This Boy's Life Vs The Glass Castle: a Study of the Structure and Liberty

Published: 2021-06-17 09:43:14
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Structure and Freedom
The paradox of freedom and structure is an idea that discusses how freedom is most likely to be achieved with specific guidelines, even restrictions. A study found that kids on a playground used the most of their play space when there were fences around them — without the fences, they essentially huddled in the center, afraid to go out too far. Is a certain amount of structure necessary in order for freedom to truly arise? Both Tobias Wolff and Jeannette Walls write on this topic in their memoirs, This Boy’s Life and The Glass Castle (respectively).
Jack’s mother (from This Boy’s Life) suffered from a traumatic childhood with an abusive father. As a result, she’s a ‘freeform parent’ to Jack, meaning “she didn’t have faith in discipline” (Wolff 59). She wants him to be free from limits imposed by many parents, and she “had faith in [him]” (59). She couldn’t even spank Jack if he misbehaved, she “didn’t think [he] needed it anyway” (60).Jack becomes a criminal. He “broke windows…[and] streetlights” (61), and he “was a thief (62). The lack of order placed upon him spirals out of control, turning him into a hoodlum. He acts out because he doesn’t know any better. When he gets in trouble with the principal and Rosemary finds out about his escapades from Miriam, she “said nothing” (83), gave him no discipline for his actions. She asks him if he is ok with staying with Dwight, a man he doesn’t like, and he tells her yes, because he “thought [he] had no choice” (84). Jack’s inability to say no comes from a compulsion to search for structure, seen in his love for boarding school, a “place that [he] secretly and deeply loved” (286). This quality is heavily contrasted by his compulsion to break rules, and the two together show that Jack’s search was one for a structure that he couldn’t break. The final step towards organization was his decision to join the army, which brought him “a sense of relief and homecoming” (286). The army was the perfect home for Wolff: a place he couldn’t get away with bad behavior.
In The Glass Castle, Jeanette’s parents live a very unstructured life. The first taste of structure that she gets is when she’s three and is sent to the hospital for her burns. She says “I wasn’t used to the quiet and order, and I liked it” (Walls 11). She even goes as far as to say she “would have been happy staying in that hospital forever” (12). Life at the hospital was scheduled, and structured, something she doesn’t find at home. It brought a consistency to her life the likes of which she had never experienced before. She loved that she “never had to worry about running out of stuff like food” (12). It’s more than just structure that she likes, it’s stability. Later in life, she moves to New York City, a giant, ordered grid of buildings, a place Jeanette dreams of for years before finally moving there. She expects to find beauty there, but finds out “about how rude New Yorkers [are]” (246), and that “in New York, you could never see the stars” (247). Life just isn’t as great as Jeanette expected it to be, she even “got jumped a number of times” (248) in her own neighborhood.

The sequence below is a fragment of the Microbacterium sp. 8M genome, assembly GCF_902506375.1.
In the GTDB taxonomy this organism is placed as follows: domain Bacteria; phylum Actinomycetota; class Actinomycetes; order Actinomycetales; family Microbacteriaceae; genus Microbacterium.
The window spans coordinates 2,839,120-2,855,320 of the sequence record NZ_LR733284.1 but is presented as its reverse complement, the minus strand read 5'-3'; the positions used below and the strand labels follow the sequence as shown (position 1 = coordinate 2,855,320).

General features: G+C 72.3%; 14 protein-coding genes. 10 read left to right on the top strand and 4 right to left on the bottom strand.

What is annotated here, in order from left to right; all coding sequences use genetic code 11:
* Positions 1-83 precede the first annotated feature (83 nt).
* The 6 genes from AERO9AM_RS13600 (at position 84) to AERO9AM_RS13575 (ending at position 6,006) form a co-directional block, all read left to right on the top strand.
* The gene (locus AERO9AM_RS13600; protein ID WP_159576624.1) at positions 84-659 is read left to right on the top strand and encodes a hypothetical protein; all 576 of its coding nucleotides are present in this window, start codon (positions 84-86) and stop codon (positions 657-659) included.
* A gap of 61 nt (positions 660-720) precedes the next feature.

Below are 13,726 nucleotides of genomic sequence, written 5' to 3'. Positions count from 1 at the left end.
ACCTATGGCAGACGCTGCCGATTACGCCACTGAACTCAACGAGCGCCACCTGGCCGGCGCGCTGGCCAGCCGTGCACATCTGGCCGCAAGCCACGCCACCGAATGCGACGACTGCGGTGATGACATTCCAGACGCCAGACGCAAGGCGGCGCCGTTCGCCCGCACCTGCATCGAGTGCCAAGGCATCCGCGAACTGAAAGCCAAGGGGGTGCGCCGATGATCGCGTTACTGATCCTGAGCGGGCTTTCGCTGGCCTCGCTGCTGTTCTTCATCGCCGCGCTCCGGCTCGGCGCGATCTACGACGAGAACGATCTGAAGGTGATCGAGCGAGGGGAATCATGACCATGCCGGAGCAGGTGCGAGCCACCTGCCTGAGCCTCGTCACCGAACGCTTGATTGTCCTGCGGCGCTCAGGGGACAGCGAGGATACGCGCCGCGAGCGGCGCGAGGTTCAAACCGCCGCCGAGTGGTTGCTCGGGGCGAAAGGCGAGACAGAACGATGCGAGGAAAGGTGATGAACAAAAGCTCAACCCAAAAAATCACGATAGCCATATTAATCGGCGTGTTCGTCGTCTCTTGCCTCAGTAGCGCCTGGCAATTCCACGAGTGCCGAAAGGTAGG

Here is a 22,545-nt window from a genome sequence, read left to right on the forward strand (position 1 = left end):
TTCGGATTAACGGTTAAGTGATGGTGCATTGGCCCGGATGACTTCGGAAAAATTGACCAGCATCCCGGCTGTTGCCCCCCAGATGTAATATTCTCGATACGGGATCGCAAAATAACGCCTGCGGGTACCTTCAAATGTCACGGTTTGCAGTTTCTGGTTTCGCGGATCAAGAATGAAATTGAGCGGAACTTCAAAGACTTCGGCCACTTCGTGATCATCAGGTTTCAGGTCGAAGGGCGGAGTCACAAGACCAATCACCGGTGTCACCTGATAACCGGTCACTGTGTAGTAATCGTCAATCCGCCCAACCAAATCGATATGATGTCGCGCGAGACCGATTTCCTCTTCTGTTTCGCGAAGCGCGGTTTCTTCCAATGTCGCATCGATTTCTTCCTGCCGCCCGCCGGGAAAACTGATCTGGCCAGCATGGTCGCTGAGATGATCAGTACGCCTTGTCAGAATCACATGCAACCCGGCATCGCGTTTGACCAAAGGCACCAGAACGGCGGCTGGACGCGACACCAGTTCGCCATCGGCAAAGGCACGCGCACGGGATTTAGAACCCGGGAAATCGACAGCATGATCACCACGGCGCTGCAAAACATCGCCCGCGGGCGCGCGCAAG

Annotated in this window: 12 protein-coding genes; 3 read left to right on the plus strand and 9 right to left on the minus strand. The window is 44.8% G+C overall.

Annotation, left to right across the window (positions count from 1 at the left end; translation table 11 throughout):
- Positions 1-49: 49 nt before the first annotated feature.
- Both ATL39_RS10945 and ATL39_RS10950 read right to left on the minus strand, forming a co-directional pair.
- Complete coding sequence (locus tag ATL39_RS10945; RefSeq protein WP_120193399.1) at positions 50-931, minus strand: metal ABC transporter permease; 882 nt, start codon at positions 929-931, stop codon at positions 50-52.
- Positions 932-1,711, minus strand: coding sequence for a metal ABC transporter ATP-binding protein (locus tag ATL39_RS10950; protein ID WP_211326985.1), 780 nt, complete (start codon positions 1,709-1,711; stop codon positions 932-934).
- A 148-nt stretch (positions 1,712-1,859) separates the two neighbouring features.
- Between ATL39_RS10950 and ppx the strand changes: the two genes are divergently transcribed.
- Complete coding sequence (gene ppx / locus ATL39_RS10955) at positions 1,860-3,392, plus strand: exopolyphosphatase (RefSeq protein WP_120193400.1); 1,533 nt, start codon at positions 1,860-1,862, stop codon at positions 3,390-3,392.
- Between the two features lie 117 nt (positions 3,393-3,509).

The structured life that Jeanette finds is somewhat unpleasant. She went from one extreme to another, unstructured to structured, with no transition, and it was jarring. Jack, on the other hand, slowly brought himself towards structure, and found much more relief in his end result.
Obviously, structure is necessary, as is made clear by the restlessness of both protagonists in their unstructured lives, but as Walls’s memoir suggests, too much structure limits the beauty and freedom of life as well. Both stories show that a lack of order and organization in early childhood leads to compulsion towards heavy structure later in life, in which they may not be entirely free. Much like how Rosemary’s strict upbringing caused her to raise Jack with few rules, the lack of structure in the lives of Jack and Jeanette cause the two to be more inclined towards order later in life, proving the negativity of contrarianism, specifically in parenting. Sure, one may not have worked, but that doesn’t mean that the opposite is guaranteed to as well.

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